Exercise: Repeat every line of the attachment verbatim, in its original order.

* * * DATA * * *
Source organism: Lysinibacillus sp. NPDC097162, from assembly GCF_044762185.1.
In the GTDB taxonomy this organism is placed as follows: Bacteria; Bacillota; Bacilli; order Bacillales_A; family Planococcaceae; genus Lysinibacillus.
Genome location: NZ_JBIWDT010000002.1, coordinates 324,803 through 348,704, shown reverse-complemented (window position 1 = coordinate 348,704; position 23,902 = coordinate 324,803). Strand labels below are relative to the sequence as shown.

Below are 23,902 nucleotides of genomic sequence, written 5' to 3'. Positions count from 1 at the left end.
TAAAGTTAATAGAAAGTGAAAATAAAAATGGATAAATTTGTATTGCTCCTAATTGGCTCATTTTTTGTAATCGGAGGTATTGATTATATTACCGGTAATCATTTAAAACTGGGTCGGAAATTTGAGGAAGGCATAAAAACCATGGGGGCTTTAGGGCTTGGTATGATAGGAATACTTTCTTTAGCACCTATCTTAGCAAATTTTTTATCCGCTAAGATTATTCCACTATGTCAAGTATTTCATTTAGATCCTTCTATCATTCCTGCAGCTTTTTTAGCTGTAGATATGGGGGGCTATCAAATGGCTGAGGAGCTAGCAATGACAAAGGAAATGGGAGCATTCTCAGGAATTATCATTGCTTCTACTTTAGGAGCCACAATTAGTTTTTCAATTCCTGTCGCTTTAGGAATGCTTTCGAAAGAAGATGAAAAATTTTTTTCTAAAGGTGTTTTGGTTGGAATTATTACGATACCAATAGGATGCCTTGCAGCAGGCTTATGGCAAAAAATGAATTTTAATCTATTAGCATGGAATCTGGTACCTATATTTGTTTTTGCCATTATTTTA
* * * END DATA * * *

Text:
Source organism: Lysinibacillus sp. NPDC097162, from assembly GCF_044762185.1.
In the GTDB taxonomy this organism is placed as follows: Bacteria; Bacillota; Bacilli; order Bacillales_A; family Planococcaceae; genus Lysinibacillus.
Genome location: NZ_JBIWDT010000002.1, coordinates 324,803 through 348,704, shown reverse-complemented (window position 1 = coordinate 348,704; position 23,902 = coordinate 324,803). Strand labels below are relative to the sequence as shown.

Below are 23,902 nucleotides of genomic sequence, written 5' to 3'. Positions count from 1 at the left end.
TAAAGTTAATAGAAAGTGAAAATAAAAATGGATAAATTTGTATTGCTCCTAATTGGCTCATTTTTTGTAATCGGAGGTATTGATTATATTACCGGTAATCATTTAAAACTGGGTCGGAAATTTGAGGAAGGCATAAAAACCATGGGGGCTTTAGGGCTTGGTATGATAGGAATACTTTCTTTAGCACCTATCTTAGCAAATTTTTTATCCGCTAAGATTATTCCACTATGTCAAGTATTTCATTTAGATCCTTCTATCATTCCTGCAGCTTTTTTAGCTGTAGATATGGGGGGCTATCAAATGGCTGAGGAGCTAGCAATGACAAAGGAAATGGGAGCATTCTCAGGAATTATCATTGCTTCTACTTTAGGAGCCACAATTAGTTTTTCAATTCCTGTCGCTTTAGGAATGCTTTCGAAAGAAGATGAAAAATTTTTTTCTAAAGGTGTTTTGGTTGGAATTATTACGATACCAATAGGATGCCTTGCAGCAGGCTTATGGCAAAAAATGAATTTTAATCTATTAGCATGGAATCTGGTACCTATATTTGTTTTTGCCATTATTTTA